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Evaluating the Appropriate Use of Piperacillin/Tazobactam in a Community Health System
The increase in global antimicrobial resistance presents a major health concern and drastically affects patient outcomes.1–3 The frequency of inappropriate use of antimicrobial agents is often used as a surrogate marker for its impact on antimicrobial drug resistance.1 Several studies have focused on the inappropriate use of broad-spectrum antimicrobials. In a study by Thuong et al., piperacillin/tazobactam (Zosyn, Wyeth/Pfizer) was used inappropriately 17% of the time; vancomycin (Vancocin, ViroPharma), 7%, of the time; and ciprofloxacin (Cipro, Bayer), 60% of the time.4 In that study, appropriateness was assessed according to the following criteria: the initial antibiotic choice according to hospital guidelines, antibiotic selection according to the clinical situation and microbiological information, proper duration of therapy, and re-evaluation and adaptation of therapy.4 Inappropriate use of antibiotics, coupled with the decline in the emergence of new antimicrobial entities, has led to the need for more judicious use of antimicrobials.1,5
The Infectious Diseases Society of America (IDSA) and the Society for Healthcare Epidemiology of America (SHEA) have published guidelines to improve antimicrobial stewardship. The goals of these stewardship programs is to optimize patient outcomes and to reduce collateral damage, such as Clostridium difficile infections and the emergence of antibiotic-resistant bacteria.1 Another aim is to lower health care costs without adversely affecting standards of care.1 Successfully implemented stewardship programs have achieved a decrease in antimicrobial use by 22% to 36%, with annual savings of $200,000 to $900,000.1,6,7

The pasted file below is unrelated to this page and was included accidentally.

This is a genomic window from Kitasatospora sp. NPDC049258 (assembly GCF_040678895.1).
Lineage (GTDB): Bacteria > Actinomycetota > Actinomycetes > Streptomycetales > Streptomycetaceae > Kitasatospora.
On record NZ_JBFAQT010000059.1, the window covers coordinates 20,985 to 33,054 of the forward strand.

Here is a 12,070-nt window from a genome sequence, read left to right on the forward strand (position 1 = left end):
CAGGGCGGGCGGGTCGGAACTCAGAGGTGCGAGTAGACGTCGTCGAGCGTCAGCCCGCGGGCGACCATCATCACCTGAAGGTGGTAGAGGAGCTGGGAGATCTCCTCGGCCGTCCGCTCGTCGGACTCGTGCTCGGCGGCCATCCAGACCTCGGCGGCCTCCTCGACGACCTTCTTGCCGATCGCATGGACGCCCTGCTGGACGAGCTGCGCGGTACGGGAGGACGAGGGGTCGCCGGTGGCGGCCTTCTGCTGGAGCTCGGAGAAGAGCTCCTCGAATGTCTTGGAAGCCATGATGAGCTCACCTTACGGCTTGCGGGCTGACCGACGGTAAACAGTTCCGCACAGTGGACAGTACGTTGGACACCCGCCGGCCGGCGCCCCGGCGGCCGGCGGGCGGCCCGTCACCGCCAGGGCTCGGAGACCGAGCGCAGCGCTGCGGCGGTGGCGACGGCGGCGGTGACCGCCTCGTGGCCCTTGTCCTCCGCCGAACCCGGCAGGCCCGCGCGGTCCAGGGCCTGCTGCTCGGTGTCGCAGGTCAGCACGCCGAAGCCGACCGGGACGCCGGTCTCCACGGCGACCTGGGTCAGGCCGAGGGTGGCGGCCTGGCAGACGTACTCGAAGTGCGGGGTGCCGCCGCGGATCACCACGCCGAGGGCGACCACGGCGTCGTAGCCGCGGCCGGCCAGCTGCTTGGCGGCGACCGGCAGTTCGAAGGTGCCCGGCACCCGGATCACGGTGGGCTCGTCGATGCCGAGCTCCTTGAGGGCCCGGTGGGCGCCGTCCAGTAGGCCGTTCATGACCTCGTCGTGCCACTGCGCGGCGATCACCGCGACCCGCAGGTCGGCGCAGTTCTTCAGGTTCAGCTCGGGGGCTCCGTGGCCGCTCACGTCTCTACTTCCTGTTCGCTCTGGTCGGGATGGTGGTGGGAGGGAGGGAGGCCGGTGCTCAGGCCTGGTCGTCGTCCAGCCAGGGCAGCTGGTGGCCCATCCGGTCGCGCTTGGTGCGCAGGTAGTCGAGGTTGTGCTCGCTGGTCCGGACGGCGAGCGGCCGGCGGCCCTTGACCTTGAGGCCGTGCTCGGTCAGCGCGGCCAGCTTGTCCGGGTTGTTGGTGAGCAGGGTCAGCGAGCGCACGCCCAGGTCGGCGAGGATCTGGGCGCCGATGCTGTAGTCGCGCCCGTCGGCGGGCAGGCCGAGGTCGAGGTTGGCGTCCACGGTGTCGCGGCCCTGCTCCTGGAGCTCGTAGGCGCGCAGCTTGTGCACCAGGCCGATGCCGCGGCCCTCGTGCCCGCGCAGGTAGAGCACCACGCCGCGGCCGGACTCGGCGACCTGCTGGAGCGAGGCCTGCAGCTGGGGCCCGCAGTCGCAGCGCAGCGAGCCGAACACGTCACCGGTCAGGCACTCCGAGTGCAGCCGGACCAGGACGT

A multidisciplinary team approach to antimicrobial stewardship is recommended as follows. Core members should include an infectious-disease physician and a clinical pharmacist with training in this area; a clinical microbiologist; an infection-control specialist and a hospital epidemiologist; an information system specialist; and a hospital administrator.1,7 Infection control also plays a vital role in preventing the spread of resistant organisms. Examples of infection-control practices include hand hygiene; isolation of the patient; and cleaning procedures, including sterilization and disinfection of surgical equipment, patient rooms, and patient-care areas.1
Various strategies have been proposed for antimicrobial stewardship programs. Some of these include staff education, formulary restrictions, formulary substitutions, antimicrobial cycling, early parenteral-to-oral conversion, use of optimal antibiotic doses, and multidisciplinary development of evidence-based practice guidelines that take into account local microbiology and resistance patterns.1,7